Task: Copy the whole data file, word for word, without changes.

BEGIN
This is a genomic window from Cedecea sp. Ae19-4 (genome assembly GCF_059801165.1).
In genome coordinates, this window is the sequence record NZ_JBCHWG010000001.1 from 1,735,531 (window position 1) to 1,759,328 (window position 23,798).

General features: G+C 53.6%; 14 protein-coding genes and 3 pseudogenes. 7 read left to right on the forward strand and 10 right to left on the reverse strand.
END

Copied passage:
This is a genomic window from Cedecea sp. Ae19-4 (genome assembly GCF_059801165.1).
In genome coordinates, this window is the sequence record NZ_JBCHWG010000001.1 from 1,735,531 (window position 1) to 1,759,328 (window position 23,798).

General features: G+C 53.6%; 14 protein-coding genes and 3 pseudogenes. 7 read left to right on the forward strand and 10 right to left on the reverse strand.